Brazilian rosewood


This article is about rosewood timber. For other uses, see Rosewood (disambiguation).

Rosewood refers to a number of richly hued timbers, often brownish with darker veining but found in many different colors. All rosewoods are strong and heavy, taking an excellent polish, being suitable for flooring, furniture, turnery, musical instruments, billiard cues, and chess sets (the black pieces) . In general, supplies are poor through overexploitation. Some species become canopy trees (to 30 m high), and big pieces can occasionally be found in the trade.

Species and classification

Dalbergia nigra, Brazilian Rosewood is (now a CITES-listed endangered species). It is also known as Rio rosewood or Bahia rosewood. This wood has a strong sweet smell, which persists over the years, explaining the name "rosewood".

Another classic rosewood is Dalbergia latifolia known as (East) Indian rosewood or sonokeling. About a dozen species of the large genus Dalbergia are commonly called rosewoods. They can be found in tropical America, Southeast Asia, and Madagascar. The woods of some other species in the genus Dalbergia are notable, even famous, woods in their own right: African Blackwood, cocobolo, kingwood, and tulipwood. The Indian souvenir trade tries to sell objects made of Dalbergia sissoo (sometimes stained purple) as if they were rosewood. The wood of some other species is usable for toolhandles at best.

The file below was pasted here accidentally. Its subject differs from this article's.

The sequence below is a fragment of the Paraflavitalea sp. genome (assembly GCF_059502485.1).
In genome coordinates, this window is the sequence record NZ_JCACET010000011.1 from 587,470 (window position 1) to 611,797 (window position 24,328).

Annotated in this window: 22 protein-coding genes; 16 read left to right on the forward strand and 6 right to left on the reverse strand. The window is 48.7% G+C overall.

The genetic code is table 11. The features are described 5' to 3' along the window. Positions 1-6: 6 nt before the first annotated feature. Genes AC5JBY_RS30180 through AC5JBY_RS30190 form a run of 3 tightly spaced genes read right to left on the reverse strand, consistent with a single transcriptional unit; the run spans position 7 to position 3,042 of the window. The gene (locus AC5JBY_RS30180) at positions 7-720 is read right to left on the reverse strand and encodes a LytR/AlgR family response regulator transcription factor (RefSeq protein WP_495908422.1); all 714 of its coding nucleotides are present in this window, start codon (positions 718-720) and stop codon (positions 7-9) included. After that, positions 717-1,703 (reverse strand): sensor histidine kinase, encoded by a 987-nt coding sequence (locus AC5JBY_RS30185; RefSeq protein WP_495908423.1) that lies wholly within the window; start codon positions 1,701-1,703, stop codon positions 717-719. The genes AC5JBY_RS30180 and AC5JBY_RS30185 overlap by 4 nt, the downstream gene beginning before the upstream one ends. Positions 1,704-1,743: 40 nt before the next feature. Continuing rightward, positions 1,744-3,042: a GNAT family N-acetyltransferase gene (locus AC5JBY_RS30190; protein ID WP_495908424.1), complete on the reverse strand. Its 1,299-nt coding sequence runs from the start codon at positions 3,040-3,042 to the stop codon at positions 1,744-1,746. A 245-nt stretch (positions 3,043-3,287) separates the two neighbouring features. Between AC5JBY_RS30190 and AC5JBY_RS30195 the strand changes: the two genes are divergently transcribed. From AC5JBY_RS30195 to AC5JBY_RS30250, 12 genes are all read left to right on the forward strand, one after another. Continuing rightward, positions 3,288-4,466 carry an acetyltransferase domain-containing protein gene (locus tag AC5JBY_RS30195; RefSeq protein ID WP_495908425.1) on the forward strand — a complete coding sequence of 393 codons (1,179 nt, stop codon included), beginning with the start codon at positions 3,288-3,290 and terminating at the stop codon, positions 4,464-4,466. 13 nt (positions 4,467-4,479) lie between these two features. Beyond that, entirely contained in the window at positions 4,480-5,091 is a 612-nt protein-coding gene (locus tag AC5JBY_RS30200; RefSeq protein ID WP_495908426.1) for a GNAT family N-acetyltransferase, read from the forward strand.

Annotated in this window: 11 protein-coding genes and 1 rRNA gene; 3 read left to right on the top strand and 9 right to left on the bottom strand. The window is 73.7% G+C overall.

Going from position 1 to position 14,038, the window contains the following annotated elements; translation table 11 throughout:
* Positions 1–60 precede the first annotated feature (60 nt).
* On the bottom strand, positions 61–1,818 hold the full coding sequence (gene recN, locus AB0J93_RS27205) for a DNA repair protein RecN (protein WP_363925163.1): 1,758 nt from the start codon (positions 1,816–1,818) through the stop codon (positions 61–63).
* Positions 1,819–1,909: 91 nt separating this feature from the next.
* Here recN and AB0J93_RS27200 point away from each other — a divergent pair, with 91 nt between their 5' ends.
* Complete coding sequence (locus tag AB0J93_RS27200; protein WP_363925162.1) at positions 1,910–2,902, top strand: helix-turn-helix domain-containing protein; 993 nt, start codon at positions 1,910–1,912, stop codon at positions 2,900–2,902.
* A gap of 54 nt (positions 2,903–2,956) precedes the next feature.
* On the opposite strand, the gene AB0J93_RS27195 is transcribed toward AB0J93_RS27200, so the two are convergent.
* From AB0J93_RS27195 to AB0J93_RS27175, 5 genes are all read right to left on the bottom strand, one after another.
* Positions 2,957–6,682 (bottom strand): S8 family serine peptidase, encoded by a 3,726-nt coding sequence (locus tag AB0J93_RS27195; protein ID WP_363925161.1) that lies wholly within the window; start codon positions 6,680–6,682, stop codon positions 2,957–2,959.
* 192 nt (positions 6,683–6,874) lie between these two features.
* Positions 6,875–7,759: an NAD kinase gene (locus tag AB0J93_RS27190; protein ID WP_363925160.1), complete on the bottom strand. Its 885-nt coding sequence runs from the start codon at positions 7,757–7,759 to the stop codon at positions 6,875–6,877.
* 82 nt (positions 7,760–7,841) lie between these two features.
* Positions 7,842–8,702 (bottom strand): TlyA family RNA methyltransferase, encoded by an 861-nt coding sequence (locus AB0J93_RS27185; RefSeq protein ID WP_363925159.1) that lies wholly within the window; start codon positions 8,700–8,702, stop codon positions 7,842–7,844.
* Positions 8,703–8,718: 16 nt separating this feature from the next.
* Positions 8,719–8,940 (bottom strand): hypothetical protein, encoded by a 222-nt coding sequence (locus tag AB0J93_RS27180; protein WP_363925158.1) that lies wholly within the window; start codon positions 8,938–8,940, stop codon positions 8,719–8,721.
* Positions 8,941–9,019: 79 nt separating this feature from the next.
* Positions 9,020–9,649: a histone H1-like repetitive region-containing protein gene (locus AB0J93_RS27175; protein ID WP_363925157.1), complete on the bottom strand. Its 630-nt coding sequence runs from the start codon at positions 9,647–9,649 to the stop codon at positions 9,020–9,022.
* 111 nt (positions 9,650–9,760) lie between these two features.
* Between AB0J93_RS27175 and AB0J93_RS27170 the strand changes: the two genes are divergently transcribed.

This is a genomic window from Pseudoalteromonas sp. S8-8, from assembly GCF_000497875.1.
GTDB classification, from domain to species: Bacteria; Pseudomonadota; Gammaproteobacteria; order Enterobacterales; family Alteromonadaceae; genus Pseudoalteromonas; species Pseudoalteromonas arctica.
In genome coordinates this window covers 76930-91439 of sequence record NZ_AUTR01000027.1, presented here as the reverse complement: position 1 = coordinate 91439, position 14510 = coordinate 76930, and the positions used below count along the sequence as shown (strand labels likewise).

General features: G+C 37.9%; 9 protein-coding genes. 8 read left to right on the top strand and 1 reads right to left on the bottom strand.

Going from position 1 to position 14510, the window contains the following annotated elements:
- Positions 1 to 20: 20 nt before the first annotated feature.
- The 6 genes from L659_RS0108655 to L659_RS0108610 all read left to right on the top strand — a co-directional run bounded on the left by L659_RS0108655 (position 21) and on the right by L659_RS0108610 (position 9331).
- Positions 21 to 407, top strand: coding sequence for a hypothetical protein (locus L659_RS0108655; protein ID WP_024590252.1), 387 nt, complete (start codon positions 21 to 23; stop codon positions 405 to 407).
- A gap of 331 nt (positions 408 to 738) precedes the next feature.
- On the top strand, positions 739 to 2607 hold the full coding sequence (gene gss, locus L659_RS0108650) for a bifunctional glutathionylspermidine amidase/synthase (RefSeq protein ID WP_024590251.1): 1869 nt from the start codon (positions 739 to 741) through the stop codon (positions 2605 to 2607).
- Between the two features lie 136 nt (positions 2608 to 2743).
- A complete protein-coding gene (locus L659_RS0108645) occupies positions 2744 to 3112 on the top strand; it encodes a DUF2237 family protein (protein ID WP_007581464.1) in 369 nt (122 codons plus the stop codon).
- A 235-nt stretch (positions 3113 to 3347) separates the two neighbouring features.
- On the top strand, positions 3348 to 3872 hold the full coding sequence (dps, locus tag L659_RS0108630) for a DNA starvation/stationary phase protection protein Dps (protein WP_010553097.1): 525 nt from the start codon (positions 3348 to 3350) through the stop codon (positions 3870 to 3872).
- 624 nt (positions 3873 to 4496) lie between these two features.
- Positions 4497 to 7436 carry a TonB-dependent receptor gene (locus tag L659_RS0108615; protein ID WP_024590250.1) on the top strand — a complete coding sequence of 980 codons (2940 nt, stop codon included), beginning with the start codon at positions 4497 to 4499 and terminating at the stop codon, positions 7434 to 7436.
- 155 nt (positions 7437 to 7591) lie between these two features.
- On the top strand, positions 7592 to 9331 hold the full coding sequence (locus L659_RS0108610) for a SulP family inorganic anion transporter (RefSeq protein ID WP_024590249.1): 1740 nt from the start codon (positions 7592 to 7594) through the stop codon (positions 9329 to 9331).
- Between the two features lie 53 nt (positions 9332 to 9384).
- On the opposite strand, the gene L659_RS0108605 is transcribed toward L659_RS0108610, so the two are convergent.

The timber trade will sell many timbers under the name 'rosewood' (with an adjective) due to outward similarity. A fair number of these timbers come from other legume genera, mainly Dalbergieae; one such species that is often mentioned is Machaerium scleroxylon.

Peruvian Rosewood is from Ocotea cernua which is in the Lauraceae and thus a rather unrelated tree to other "rosewoods" of the timber trade.

Genuine Rosewood exports from South America are few due to their short supply.

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